A new study conducted by Dove revealed about 82% of women believe social media is influencing how we define beauty today.
Beauty that was once idolized in glossy magazines of celebrities and models is now having less of an impact on youth, thanks to social platforms such as Facebook and Instagram, according to the study, which was conducted among 1,000 women between the ages of 18 and 64 in the United States. In fact, 63% of women surveyed believe social media has a greater impact on how we define beauty than print media, film and music.
Dove conducted a similar study 10 years ago and found only 23% of women believed they could control their view of beauty. Since then, that percentage has more than tripled.
“We are seeing women take more control over their definition of beauty than ever before. In fact, they feel like they are responsible for defining their view of beauty,” Jess Weiner, Dove’s global self-esteem ambassador, told Mashable. “They are becoming less reliant on outside sources and are finally defining it for themselves.”
The findings were featured earlier this week in a seven-minute short film shown at the 2014 Sundance Film Festival. The film, called Selfie, follows a group of teenagers and their mothers who are asked to take photos of themselves that highlight their insecurities about their appearances. In an experiment reminiscent of Dove’s viral “beauty sketches” ad, the participants learn some of their disliked attributes are what others consider to be the most beautiful.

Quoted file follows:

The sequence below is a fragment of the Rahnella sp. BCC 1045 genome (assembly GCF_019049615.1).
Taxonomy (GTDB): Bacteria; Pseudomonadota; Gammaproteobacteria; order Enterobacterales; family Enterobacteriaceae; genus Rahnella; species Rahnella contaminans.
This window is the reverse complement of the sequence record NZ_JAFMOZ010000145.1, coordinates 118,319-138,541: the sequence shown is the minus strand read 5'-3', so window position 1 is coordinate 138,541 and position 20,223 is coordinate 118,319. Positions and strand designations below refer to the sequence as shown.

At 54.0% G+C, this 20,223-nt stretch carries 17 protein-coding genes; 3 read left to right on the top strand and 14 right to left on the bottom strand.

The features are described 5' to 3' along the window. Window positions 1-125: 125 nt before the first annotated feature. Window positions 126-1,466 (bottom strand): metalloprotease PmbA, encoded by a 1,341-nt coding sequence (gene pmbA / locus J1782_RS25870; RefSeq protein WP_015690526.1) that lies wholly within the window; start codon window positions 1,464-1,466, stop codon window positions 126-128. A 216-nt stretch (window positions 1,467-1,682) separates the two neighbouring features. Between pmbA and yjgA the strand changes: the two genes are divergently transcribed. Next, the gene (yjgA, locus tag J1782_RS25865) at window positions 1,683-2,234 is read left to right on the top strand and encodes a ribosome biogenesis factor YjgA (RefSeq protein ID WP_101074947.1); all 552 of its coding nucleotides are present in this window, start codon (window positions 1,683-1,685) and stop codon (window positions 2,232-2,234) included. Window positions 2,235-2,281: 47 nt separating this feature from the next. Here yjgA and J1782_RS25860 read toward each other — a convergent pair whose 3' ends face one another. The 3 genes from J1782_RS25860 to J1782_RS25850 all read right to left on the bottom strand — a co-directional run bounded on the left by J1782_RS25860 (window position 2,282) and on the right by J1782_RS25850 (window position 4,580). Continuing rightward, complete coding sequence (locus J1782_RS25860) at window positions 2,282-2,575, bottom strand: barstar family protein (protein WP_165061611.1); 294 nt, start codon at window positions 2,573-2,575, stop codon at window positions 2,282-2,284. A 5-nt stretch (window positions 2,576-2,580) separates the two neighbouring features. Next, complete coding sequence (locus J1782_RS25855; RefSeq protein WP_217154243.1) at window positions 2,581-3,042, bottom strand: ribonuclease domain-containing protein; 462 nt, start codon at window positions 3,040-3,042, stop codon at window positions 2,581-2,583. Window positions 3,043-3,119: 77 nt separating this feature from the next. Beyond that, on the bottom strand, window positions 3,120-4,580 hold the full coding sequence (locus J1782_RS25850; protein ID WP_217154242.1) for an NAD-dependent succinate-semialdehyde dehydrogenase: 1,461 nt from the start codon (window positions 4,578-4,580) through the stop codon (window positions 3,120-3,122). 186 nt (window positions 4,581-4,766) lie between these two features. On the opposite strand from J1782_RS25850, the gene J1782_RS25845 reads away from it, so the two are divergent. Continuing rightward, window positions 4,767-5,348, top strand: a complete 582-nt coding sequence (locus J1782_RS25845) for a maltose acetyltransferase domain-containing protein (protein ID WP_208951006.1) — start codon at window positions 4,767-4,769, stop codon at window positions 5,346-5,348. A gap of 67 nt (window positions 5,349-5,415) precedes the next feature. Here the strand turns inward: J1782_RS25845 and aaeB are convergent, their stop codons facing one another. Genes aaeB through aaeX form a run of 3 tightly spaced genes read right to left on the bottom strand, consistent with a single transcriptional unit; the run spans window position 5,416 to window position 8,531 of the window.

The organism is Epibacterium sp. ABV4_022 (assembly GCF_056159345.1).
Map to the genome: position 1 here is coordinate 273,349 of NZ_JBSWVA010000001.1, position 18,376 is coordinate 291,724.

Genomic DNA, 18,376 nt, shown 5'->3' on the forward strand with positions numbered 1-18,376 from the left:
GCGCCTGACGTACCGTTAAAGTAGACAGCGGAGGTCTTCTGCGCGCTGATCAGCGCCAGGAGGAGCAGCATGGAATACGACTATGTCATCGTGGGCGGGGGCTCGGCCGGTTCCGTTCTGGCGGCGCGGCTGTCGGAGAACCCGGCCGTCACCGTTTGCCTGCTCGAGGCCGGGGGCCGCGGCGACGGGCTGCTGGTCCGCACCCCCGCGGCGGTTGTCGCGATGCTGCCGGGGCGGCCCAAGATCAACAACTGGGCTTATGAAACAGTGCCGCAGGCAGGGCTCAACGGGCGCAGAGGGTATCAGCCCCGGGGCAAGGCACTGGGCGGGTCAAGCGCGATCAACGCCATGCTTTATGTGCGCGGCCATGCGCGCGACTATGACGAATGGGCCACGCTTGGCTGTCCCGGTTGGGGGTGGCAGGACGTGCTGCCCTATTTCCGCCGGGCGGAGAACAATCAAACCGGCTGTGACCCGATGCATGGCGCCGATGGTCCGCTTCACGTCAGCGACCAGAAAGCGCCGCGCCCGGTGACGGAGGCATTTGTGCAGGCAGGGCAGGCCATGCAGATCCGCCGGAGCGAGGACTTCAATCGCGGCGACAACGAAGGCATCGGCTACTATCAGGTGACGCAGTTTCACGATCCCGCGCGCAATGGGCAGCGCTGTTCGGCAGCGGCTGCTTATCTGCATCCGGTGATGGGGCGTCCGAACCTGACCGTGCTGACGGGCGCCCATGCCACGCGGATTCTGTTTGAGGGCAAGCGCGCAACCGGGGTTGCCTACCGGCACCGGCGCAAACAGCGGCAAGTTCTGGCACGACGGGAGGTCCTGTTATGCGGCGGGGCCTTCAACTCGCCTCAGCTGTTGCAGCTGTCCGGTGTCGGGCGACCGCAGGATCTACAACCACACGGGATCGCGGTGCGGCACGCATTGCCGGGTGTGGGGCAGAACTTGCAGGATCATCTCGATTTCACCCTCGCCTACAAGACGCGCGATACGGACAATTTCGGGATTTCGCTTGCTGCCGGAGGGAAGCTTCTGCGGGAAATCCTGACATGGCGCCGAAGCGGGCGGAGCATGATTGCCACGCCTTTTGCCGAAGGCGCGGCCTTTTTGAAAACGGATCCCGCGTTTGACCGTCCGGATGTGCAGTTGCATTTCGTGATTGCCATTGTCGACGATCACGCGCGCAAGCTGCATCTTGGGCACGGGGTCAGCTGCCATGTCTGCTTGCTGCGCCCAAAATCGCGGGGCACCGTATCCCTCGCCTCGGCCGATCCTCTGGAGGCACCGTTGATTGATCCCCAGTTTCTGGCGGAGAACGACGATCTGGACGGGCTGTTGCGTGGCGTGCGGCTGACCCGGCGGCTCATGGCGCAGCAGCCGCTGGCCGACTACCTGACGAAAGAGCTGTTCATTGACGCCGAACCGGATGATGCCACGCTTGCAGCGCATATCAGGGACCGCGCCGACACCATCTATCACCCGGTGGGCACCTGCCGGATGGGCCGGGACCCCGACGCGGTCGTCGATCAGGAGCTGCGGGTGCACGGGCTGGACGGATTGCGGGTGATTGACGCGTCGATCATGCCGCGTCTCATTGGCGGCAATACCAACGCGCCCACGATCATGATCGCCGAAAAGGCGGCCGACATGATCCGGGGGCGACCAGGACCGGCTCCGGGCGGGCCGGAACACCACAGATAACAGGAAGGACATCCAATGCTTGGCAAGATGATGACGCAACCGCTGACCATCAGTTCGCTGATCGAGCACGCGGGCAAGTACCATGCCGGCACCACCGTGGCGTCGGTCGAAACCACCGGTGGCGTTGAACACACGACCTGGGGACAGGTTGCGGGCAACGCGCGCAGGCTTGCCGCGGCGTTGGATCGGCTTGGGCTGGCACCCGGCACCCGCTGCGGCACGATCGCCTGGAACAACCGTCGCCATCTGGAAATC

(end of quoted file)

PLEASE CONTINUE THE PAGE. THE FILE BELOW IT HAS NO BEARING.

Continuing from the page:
“Social media is closely linked to how we perceive beauty because it is such a visual medium,” Weiner said. “We are seeing thousands and thousands of images posted to these sites every single day at a relatively fast pace. It impacts beauty because there is an opportunity to redefine it.”
But there’s no denying social media provides an opportunity to bring on both positive and negative responses.
“Sometimes, we pay too much attention to a negative troller, but overall, more people are realizing the power is in their own hands to use social media in a positive way,” she said. “For the first time ever, we are finally taking our images and actually owning, controlling and sharing them the way we want to. We are finally shaping, sharing and owning our beauty stories.”
One of the study’s most fascinating findings is how a mother defines beauty compared to her daughter. Those insecurities often get passed down from one generation to the next.
“Girls who are engaged in a lot of social platforms are bombarded with a lot of different messages around beauty,” Weiner said. “A mother might say one thing at home, but the daughter could be hearing something else about beauty from the online world.”
The study also revealed 63% of moms are starting to learn new definitions from their daughters about beauty.
“The education is starting to flow both ways,” she said. “As lot of that has to do with social media.”
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